***EDIT – part of the SYSTEMICS II book
[ some hints for modern artist, as well as deep but childlike males and females ]
When possibly one of the greatest painters of the female nude, Jean Auguste Dominique Ingres, had to lend his ear to the accusation of not being modern enough, not enough of a ‘revolutionary’ like ‘everyone else’ at the time, he replied, in order to justify his love for classicism and renaissance art, that, well, “the female form looks still the same like it used to”. What he sarcastically implied with that confident quote was that if that weren’t the case anymore, he wouldn’t actually bother painting. He would’ve probably just carried on playing the second violin in his local orchestra to pay the rent and get on with his life (that’s apparently what he really did at one stage). For me, it’s very interesting to look at the progression that went on, from the days he devoted to the exposition of the female form in an attempt to capture some of her divine mystery and beauty, to how the genre finally evolved to be suitable for the complexities of the world today.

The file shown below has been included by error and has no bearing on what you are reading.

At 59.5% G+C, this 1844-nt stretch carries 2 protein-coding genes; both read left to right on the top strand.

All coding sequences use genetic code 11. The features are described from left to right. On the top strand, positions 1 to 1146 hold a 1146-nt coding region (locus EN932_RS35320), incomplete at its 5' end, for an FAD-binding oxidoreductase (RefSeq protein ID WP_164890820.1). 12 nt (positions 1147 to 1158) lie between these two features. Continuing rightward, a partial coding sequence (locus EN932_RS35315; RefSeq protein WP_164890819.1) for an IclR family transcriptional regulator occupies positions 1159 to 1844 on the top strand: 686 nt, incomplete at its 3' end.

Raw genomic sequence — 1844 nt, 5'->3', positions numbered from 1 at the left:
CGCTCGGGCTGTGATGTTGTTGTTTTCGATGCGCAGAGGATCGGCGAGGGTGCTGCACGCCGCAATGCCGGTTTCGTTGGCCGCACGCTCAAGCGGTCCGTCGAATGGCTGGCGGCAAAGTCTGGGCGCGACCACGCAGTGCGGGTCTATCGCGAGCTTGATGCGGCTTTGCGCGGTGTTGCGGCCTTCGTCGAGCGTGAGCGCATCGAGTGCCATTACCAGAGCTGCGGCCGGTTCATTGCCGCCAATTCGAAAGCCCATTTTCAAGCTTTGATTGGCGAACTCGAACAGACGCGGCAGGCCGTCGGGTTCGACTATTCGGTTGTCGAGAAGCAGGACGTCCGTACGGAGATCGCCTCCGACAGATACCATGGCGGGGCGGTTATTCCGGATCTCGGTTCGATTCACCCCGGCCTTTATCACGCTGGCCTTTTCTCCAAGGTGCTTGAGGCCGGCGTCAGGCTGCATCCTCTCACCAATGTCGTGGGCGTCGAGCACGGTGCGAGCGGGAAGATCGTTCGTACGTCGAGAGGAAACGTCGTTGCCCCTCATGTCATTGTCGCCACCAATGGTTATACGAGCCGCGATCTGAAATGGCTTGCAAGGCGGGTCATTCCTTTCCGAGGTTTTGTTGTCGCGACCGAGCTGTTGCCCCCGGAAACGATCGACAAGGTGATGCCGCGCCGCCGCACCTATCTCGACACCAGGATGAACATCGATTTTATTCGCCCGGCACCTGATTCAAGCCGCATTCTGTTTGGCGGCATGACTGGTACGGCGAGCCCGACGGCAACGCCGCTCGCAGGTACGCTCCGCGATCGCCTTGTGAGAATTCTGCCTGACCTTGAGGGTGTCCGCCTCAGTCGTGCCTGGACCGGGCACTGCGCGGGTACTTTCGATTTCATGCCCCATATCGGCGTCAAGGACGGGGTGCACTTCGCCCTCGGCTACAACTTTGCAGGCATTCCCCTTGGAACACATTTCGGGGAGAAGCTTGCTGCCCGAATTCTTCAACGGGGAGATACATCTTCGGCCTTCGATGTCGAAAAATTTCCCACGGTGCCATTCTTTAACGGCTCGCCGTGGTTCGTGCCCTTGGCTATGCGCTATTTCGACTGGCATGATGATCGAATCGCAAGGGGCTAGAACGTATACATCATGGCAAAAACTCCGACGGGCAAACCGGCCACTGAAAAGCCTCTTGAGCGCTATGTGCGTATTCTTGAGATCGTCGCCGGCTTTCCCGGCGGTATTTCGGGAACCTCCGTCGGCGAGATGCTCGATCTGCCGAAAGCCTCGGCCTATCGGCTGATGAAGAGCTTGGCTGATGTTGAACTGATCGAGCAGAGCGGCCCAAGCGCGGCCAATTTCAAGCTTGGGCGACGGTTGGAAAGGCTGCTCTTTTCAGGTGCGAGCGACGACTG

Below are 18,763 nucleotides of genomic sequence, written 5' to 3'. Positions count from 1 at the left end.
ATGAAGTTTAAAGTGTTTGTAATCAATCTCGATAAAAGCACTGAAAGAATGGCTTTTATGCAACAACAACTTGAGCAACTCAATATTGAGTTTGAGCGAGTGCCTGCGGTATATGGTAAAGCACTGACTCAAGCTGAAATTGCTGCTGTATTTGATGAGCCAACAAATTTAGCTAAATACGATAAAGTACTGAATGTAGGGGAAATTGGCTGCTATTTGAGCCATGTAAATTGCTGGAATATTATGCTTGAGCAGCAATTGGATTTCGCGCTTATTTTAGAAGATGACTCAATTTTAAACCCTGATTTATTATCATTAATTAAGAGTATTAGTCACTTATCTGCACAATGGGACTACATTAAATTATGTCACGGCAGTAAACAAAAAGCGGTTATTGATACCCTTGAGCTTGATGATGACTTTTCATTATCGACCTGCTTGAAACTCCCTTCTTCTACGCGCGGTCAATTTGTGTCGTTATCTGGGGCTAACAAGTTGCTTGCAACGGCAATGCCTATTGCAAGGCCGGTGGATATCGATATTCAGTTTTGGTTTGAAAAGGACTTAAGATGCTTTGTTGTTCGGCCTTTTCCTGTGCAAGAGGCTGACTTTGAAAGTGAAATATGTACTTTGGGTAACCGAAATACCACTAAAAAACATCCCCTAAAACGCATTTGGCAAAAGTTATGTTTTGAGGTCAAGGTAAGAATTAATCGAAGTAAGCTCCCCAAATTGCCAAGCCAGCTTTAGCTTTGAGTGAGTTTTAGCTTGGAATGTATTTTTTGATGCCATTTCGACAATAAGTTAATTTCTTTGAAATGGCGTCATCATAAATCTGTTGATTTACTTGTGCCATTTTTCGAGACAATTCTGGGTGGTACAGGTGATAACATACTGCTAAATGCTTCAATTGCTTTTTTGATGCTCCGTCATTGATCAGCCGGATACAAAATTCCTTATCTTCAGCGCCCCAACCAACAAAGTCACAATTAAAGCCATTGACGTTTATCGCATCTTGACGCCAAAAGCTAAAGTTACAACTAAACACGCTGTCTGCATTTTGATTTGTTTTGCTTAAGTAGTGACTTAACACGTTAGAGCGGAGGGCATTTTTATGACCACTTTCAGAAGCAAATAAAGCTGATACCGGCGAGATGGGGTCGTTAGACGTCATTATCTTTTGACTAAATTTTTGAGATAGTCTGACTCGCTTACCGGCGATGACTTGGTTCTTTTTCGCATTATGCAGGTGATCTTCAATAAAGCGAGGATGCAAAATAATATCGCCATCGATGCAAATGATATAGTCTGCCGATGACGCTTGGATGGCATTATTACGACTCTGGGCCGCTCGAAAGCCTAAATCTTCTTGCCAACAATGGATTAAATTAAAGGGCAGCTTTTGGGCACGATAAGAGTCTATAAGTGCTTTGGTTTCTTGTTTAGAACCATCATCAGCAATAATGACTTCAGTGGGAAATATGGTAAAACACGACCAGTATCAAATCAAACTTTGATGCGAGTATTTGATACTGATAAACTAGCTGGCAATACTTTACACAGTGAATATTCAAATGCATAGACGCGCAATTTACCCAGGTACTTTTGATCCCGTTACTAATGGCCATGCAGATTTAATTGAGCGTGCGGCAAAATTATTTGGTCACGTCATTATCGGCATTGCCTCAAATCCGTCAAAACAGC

Well – there came of course the impressionists, carried away under the steamy embraces of teen-nymph and wannabe-artist Suzanne Valadon and as far as I know there wasn’t a single one among the Montmatre crew – Renoir, Degas, Manet, Monet, Toulouse-Lautrec, you name it – who hadn’t succumbed to her seductive charms. All of them duly dedicated many of their female ‘impressions’ to her. The Valadon was, attaining fame as the most notorious muse in art history, perhaps the key to be officially ending the artistic discipline of nudes for the mainstream, as the mainstream was from now on required (as a preparation for the end-of-days) to be flooded with the self-ingratiating outbursts of nitpicking and mediocrity, protected under the puffed-up, gay hat of pseudo-sophistication, that was to become today’s modern art.